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The Halles Centrales are a masterpiece of late 19th century metal architecture inspired by the Baltard Pavilions.

Les Halles overlooks the northern ramparts of the “old town”. They occupy a balcony site which offers a very extensive view of the Charente valley, in particular the Houmeau district. Moreover, this district is an old shopping district animated until the 19th century by barge traffic on the Charente.

ALTERNATELY: Fortress, prison, or municipal stores

The location occupied since 1888 by the Halles was not originally dedicated to market activity. Indeed, the building which preceded them is one of the first castles founded in the XNUMXth century by the Taillefer dynasty, Counts of Angoulême.

A fortress until the 1855th century, it was transformed into a prison at the end of the XNUMXth century. It then became municipal stores from XNUMX. This building, which was designed by Édouard Warin, architect of the City, is a minor but very real replica of the Halles Centrales of Paris. It thus represents for Angoulême one of the last industrial architectural vestiges of the end of the XNUMXth century.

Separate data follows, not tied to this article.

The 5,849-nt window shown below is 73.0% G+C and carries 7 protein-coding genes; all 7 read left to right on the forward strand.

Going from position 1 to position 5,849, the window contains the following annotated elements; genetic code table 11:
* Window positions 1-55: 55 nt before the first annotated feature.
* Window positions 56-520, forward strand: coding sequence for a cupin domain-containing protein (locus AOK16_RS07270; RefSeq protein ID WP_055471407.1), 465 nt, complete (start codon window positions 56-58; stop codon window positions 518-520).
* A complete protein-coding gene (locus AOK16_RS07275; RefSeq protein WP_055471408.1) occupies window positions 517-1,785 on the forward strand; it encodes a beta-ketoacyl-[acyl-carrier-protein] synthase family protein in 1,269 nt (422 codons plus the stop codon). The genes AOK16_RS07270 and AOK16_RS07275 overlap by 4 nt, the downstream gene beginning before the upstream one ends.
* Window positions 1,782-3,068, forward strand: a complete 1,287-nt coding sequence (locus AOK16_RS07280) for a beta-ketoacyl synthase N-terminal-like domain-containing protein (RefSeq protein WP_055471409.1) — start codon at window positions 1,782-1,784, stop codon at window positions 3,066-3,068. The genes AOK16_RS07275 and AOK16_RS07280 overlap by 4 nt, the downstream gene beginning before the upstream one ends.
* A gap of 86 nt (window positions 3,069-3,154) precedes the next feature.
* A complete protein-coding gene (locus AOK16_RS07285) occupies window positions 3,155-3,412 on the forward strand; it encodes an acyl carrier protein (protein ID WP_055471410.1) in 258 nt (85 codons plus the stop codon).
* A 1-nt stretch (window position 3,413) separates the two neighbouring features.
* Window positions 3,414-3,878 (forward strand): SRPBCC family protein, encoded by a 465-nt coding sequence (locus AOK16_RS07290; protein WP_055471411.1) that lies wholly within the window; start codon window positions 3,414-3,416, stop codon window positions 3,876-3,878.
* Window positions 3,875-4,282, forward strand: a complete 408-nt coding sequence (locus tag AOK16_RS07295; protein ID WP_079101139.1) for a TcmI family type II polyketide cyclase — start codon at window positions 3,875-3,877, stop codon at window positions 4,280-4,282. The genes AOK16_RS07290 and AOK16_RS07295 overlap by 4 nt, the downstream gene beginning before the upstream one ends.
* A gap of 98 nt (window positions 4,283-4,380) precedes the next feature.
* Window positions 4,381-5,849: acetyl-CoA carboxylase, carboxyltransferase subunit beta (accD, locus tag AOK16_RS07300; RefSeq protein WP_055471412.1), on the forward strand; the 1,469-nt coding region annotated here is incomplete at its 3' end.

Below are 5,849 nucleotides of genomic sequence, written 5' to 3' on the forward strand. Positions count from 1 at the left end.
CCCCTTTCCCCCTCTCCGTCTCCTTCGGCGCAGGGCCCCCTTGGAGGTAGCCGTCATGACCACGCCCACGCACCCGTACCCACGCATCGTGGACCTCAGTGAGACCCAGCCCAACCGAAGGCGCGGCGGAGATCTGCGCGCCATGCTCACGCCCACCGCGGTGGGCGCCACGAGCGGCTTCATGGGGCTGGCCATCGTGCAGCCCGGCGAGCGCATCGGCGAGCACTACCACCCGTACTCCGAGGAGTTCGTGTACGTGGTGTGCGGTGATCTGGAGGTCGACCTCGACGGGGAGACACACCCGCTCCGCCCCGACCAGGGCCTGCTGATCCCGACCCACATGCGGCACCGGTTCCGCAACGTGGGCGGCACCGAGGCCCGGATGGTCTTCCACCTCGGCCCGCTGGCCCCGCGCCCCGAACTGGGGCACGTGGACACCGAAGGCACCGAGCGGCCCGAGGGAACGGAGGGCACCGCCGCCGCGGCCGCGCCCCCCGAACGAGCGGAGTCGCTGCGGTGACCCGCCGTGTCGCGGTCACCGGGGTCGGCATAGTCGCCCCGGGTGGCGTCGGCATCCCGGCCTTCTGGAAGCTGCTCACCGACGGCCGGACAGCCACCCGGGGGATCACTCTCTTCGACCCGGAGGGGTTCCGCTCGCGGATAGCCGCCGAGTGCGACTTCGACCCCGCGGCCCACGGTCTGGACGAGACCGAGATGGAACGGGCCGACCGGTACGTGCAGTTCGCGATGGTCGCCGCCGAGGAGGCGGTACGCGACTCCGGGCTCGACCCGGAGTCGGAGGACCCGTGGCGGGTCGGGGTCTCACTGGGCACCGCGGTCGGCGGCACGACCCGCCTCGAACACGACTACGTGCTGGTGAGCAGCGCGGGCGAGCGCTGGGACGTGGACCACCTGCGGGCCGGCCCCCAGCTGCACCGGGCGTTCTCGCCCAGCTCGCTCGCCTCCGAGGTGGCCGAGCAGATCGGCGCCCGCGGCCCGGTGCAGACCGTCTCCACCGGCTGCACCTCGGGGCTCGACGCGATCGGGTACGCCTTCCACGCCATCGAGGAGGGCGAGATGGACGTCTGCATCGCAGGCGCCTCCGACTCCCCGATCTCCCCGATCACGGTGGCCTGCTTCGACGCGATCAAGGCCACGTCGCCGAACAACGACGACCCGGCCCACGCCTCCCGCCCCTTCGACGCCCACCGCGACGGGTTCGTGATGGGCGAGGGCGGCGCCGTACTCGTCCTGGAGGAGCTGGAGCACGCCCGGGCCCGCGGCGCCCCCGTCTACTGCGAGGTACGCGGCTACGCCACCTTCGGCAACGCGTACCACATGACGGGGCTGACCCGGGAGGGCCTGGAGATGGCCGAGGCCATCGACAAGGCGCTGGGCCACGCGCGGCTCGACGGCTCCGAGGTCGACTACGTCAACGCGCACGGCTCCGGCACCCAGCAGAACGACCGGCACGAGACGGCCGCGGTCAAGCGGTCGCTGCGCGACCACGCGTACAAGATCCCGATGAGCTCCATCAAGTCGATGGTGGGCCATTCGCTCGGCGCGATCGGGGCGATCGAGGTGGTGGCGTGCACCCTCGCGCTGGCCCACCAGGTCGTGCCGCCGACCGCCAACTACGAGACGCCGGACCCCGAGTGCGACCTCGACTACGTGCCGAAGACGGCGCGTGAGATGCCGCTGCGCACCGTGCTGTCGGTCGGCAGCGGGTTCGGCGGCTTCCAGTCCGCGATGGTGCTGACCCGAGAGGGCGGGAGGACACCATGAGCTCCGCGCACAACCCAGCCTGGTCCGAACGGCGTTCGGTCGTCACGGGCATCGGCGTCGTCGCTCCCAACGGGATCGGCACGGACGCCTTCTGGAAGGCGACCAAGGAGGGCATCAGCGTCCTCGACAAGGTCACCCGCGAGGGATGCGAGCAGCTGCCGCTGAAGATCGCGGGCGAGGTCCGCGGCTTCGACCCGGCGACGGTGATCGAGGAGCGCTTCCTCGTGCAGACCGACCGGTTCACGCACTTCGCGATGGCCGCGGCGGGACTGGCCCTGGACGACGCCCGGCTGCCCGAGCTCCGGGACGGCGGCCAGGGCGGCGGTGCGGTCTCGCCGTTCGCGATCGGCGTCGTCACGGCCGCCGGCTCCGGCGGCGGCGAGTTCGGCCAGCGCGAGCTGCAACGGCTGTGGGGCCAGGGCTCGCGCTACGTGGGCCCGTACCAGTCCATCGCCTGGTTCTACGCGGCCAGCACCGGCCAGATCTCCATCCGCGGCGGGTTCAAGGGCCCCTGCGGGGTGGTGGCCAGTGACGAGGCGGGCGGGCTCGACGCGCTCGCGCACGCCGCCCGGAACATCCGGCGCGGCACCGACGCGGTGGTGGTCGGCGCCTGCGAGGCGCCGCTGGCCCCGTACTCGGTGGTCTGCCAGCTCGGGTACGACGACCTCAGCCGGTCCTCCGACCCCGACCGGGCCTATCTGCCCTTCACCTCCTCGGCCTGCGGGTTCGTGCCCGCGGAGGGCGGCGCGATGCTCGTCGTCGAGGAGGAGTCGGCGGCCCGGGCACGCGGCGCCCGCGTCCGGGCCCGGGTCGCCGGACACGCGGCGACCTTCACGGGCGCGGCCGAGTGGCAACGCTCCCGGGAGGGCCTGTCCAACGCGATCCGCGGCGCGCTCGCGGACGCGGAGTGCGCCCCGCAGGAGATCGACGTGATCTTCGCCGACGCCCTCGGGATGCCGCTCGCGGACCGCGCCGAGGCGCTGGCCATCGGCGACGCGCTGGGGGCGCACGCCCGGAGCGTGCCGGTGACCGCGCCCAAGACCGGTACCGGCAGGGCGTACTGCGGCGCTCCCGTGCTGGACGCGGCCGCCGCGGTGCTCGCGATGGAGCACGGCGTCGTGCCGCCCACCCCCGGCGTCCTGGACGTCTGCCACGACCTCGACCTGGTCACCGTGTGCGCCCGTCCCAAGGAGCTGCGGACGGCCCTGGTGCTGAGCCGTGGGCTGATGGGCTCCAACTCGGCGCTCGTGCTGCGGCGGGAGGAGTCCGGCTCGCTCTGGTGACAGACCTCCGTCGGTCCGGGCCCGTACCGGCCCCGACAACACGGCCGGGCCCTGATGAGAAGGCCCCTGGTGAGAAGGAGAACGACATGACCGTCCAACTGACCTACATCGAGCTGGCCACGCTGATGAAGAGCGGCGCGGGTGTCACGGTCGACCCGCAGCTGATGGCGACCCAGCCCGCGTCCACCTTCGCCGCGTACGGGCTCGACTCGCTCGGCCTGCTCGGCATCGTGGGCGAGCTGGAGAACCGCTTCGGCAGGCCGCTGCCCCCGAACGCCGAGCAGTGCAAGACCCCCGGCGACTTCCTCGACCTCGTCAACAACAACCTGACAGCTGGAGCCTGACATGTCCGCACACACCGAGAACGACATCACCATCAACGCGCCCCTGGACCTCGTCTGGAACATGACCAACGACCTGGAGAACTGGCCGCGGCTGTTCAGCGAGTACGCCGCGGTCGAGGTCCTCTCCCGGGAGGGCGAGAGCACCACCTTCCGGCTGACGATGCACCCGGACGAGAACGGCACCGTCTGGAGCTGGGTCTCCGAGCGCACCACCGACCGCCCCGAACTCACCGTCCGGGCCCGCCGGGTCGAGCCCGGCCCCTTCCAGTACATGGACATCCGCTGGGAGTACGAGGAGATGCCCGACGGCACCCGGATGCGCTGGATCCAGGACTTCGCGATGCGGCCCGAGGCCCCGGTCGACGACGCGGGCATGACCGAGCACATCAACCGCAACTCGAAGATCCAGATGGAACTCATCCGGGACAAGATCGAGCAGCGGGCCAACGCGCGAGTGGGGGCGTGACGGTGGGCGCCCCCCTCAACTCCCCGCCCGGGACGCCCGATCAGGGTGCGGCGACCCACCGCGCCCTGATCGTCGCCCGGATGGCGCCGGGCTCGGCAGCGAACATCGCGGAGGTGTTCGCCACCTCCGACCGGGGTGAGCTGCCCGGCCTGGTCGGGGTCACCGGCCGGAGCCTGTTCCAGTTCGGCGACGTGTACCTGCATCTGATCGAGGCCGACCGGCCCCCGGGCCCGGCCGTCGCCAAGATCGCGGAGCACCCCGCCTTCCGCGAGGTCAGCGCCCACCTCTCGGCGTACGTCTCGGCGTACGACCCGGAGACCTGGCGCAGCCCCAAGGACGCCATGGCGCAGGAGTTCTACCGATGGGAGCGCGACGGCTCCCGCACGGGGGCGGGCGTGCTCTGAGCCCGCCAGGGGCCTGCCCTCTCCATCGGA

A gourmet stop at the covered market
is a must DURING your stay in Angoulême!

Farmers, market gardeners, craftsmen and chefs welcome you under a huge hall, classified as a historic monument since 1993. Built in the XNUMXth century in the style of the Baltard Parisian pavilions with new materials from industry. Cast iron, glass, and iron are just a few.

This beautiful architecture presents a careful decor. Glazed briquettes, sculpted clocks, zinc frieze decorated with the city's coat of arms; but also earthenware bearing the monograms of the City of Angoulême, foliage capitals of cast iron columns...

Designed according to the plans of the architect Edouard Warin, associated with the engineer Pommier, the halls replaced in 1888 the châtelet, a former XNUMXth century fortified castle.